I told her to schedule a meeting with her boss to provide an update on the budget. First prepare for the meeting by doing your homework. Make sure your facts are correct. Find out if anything could have changed without your knowledge. Consider the consequences of the meeting and look for an opportunity for a win/win versus telling your boss that he made a mistake. Secondly prepare for the meeting with your boss’s style in mind. Here are a few questions to help you determine your boss’s style:
1. Is he someone that wants to talk about new ideas? Is he spontaneous and has a lot of enthusiasm?
2. Is he someone that likes control and responsibility? Doe he talk in bullets and at a fast pace? Does he want the bottom line versus a story?
3. Is he someone that wants to talk about getting a consensus from others? Does he consider how his actions impact the team?
4. Is he someone that likes a lot of information and time to study and process the information? Does he like to work alone?
Thirdly, determine your approach with your boss’s style in mind. Here are a few approaches:
1. If he is someone that likes control and wants bullets and a quick summary. Or if he’s someone that has a lot of energy, is very creative and likes to talk about new ideas, don’t review an in depth budget and spreadsheet and cover each expense item with him.
Instead provide him a summary of the budget that he can quickly see the bottom line and see the budget is off track. Provide him with 3-5 reasons why (expenses approved without referring to the budget, commitments made that aren’t approved budget items, process for approval not followed, lack of communication regarding expenditures, etc.) Talk about the process instead of “you approved these expenses and you didn’t follow the process.” If he wants more details, he will ask you. Then you can mention the exact cost item and he will know he was the one that approved it and how it has affected the bottom line. Ask him for his advice to correct the budget issue. Then be quiet and wait for his direction.
2. If he is someone that likes a lot of information, likes to work alone spending time doing research and gathering more information to solidify and cement his point of view, then take the time to review an in depth budget and cover each expense item with him on the spreadsheet. Be prepared to discuss each item at length. Know the history and details. Once you have completed this review he will probably want time to process the information. He’ll want to crunch his own numbers and gather more information to verify accuracy. Follow up in a day or two. During the second meeting he will know without a doubt what needs to be done and why things are in the state they are in. Ask him what needs to be done to resolve the budget overage.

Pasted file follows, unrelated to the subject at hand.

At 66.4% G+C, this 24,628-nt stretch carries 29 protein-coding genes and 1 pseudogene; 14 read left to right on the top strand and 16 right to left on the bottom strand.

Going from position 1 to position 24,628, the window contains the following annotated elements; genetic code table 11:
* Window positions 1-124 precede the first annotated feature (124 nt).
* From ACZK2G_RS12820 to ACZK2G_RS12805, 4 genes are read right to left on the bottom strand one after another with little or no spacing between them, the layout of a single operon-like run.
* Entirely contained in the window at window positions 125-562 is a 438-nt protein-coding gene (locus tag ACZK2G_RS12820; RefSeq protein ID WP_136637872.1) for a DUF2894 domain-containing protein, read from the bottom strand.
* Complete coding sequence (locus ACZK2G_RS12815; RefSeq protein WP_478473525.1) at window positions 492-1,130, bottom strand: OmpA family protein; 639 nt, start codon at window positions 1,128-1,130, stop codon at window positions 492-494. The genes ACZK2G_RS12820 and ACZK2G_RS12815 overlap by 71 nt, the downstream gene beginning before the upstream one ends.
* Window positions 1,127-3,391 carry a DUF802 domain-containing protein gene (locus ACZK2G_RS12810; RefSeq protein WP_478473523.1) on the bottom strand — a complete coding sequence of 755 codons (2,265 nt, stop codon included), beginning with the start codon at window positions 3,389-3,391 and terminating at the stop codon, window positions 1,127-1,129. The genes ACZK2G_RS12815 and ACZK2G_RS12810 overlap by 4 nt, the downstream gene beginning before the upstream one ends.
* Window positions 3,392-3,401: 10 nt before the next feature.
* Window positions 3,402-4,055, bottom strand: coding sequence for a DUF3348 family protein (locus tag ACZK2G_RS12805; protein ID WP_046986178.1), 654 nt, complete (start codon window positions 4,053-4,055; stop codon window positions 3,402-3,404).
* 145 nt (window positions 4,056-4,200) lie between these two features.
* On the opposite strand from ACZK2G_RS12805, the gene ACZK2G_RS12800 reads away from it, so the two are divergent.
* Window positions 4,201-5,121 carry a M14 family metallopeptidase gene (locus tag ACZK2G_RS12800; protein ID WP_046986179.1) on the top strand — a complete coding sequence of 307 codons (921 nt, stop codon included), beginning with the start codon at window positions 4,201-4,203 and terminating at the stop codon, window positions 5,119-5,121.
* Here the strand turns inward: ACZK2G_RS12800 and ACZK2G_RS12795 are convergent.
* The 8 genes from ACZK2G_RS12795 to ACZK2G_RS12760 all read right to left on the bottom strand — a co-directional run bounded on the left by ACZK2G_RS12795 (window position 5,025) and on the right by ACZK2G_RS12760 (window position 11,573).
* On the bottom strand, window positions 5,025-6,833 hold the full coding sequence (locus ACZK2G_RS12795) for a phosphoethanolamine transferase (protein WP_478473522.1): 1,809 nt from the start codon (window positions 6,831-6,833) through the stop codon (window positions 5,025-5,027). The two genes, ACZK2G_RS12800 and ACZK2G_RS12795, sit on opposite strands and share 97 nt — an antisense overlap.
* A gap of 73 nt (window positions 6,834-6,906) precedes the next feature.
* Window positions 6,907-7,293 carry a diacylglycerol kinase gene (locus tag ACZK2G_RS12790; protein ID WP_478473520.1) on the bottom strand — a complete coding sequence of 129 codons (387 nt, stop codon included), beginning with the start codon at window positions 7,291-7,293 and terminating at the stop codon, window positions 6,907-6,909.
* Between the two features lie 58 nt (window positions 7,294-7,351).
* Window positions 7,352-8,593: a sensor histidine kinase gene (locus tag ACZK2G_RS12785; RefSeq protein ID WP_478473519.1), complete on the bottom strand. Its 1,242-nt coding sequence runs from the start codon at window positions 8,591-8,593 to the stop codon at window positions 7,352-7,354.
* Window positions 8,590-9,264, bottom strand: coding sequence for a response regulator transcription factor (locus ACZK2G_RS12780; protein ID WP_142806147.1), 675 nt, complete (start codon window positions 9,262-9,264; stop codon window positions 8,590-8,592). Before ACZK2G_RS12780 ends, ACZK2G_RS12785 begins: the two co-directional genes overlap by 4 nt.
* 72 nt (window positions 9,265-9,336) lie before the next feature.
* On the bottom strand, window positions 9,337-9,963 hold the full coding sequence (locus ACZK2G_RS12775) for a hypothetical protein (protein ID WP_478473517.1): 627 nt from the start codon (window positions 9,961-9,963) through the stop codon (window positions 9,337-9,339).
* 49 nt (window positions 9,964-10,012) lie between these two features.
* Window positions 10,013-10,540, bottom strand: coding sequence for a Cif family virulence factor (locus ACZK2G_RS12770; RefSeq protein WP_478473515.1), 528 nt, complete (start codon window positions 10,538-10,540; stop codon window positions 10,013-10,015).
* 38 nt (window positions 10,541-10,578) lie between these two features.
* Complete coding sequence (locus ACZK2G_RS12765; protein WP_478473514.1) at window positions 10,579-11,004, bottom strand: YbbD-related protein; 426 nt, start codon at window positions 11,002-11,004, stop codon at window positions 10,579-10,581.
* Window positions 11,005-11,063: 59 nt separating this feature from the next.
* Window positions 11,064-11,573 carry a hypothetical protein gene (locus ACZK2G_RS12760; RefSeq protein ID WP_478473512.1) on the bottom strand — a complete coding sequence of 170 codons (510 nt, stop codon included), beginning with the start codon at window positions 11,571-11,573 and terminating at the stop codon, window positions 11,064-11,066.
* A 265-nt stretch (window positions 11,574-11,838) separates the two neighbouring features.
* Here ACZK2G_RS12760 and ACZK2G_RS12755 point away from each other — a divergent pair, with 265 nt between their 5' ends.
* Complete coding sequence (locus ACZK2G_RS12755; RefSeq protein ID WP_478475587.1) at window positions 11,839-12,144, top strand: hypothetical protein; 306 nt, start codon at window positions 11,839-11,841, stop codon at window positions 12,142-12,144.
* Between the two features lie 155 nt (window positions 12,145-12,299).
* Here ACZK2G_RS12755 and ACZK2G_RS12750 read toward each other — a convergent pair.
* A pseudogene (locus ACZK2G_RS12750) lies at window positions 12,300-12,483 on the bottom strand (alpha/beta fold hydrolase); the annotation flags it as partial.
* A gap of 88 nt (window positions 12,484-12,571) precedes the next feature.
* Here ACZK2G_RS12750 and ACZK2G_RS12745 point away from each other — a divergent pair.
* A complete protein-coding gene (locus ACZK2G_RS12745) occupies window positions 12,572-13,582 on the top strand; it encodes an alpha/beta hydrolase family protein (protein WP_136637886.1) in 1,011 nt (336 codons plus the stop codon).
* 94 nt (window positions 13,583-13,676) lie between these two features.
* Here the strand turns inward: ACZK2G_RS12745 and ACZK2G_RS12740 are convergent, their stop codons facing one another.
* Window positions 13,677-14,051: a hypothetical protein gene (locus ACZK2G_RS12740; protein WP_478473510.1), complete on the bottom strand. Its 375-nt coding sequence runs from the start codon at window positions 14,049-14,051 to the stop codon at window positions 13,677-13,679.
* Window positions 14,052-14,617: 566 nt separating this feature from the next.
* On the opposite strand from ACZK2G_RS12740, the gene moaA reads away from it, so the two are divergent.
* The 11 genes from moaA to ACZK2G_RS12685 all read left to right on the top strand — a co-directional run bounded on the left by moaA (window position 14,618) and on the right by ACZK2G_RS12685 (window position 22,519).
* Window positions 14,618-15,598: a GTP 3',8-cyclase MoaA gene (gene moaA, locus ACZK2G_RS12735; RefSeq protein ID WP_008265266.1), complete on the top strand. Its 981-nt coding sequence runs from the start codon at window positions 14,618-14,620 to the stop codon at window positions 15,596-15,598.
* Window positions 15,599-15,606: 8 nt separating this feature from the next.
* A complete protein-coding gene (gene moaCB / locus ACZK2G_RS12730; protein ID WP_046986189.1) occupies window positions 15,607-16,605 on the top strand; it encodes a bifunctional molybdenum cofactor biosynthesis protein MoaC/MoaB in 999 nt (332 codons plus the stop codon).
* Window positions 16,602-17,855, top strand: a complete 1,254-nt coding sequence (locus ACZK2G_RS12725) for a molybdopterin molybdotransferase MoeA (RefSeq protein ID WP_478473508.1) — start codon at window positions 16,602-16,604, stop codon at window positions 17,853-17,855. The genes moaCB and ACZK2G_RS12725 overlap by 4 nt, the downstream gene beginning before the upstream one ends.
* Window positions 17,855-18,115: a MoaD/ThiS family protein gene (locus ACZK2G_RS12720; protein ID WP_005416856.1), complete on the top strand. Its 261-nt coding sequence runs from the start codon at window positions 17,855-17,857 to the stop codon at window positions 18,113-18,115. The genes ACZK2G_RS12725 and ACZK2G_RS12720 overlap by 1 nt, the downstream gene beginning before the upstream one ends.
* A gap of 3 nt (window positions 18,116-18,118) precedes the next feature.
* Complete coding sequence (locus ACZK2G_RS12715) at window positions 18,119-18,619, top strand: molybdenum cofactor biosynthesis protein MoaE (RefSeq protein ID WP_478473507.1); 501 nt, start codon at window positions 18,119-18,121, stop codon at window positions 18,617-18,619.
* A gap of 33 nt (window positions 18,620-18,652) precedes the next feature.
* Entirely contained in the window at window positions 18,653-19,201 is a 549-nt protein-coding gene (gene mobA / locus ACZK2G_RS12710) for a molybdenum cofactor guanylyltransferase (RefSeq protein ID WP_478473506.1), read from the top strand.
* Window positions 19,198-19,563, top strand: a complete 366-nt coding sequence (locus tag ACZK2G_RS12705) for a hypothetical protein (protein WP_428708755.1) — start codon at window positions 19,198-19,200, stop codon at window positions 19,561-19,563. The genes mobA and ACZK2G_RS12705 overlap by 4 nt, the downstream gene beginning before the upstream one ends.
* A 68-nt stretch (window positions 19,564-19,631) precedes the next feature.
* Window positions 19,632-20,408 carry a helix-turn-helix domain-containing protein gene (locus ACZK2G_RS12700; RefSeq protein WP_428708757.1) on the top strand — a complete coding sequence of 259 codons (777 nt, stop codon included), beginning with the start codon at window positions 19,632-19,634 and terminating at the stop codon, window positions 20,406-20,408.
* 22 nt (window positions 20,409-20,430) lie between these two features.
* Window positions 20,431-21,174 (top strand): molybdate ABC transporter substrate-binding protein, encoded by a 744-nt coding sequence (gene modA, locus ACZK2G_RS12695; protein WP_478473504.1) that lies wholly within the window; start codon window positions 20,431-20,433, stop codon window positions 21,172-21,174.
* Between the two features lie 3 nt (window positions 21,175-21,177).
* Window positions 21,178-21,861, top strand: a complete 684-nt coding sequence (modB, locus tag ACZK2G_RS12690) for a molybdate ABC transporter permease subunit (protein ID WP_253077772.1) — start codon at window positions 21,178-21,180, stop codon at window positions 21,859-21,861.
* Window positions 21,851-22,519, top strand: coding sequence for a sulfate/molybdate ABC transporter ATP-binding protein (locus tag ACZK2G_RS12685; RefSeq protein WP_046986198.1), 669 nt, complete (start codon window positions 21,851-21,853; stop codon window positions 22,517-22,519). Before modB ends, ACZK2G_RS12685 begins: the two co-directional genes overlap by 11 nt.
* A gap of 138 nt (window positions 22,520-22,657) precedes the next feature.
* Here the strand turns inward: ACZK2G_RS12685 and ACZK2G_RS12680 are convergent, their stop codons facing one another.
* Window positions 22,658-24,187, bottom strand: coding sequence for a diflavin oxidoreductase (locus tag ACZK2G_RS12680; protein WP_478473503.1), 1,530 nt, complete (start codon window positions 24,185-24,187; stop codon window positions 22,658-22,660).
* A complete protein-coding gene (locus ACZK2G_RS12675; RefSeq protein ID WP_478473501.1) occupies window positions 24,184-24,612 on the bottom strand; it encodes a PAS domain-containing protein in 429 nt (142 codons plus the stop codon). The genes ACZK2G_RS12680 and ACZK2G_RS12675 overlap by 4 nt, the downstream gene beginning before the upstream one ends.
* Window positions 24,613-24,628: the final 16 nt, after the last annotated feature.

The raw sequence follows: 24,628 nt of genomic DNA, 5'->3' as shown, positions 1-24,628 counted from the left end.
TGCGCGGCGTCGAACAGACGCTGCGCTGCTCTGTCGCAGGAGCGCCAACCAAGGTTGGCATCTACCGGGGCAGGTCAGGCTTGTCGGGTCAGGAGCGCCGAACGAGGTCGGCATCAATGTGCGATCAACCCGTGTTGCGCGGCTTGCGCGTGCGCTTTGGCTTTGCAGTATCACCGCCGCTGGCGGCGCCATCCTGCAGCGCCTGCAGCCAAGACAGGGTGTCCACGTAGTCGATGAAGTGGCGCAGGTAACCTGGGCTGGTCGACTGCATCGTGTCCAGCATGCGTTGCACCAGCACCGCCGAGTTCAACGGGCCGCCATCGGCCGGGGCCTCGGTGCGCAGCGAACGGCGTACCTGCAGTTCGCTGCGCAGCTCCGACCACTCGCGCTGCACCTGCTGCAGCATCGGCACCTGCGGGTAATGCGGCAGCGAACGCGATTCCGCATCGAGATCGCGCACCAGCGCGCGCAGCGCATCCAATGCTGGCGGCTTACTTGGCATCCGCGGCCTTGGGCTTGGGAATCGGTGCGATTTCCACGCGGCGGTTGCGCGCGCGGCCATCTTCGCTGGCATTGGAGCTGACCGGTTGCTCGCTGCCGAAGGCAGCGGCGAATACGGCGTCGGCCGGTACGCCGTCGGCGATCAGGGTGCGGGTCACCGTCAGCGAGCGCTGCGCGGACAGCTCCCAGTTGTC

3. If he is someone that wants to connect with his direct reports and understands how he impacts the team. Make it easy for him to be straightforward. Show interest in him as an individual. Begin the conversation on a casual topic. Then go into the business conversation. Tell him you want to talk about the goal he assigned you regarding managing the budget and that you have some concerns. Let him know that you take this goal seriously and that you want to do a good job for him and the company. Be caring and sensitive. Let him know what actions have taken place causing the budget to be off track. Then ask him for advice and be quiet. Wait for him to think and process the issue. Sit in the silence and wait for his queue. He will see what needs to be corrected to keep the budget on track.
Here’s her response:
This was very helpful. Thank you for taking time out of your busy day to send this. Our discussion went well and he even apologized for not keeping me in the loop.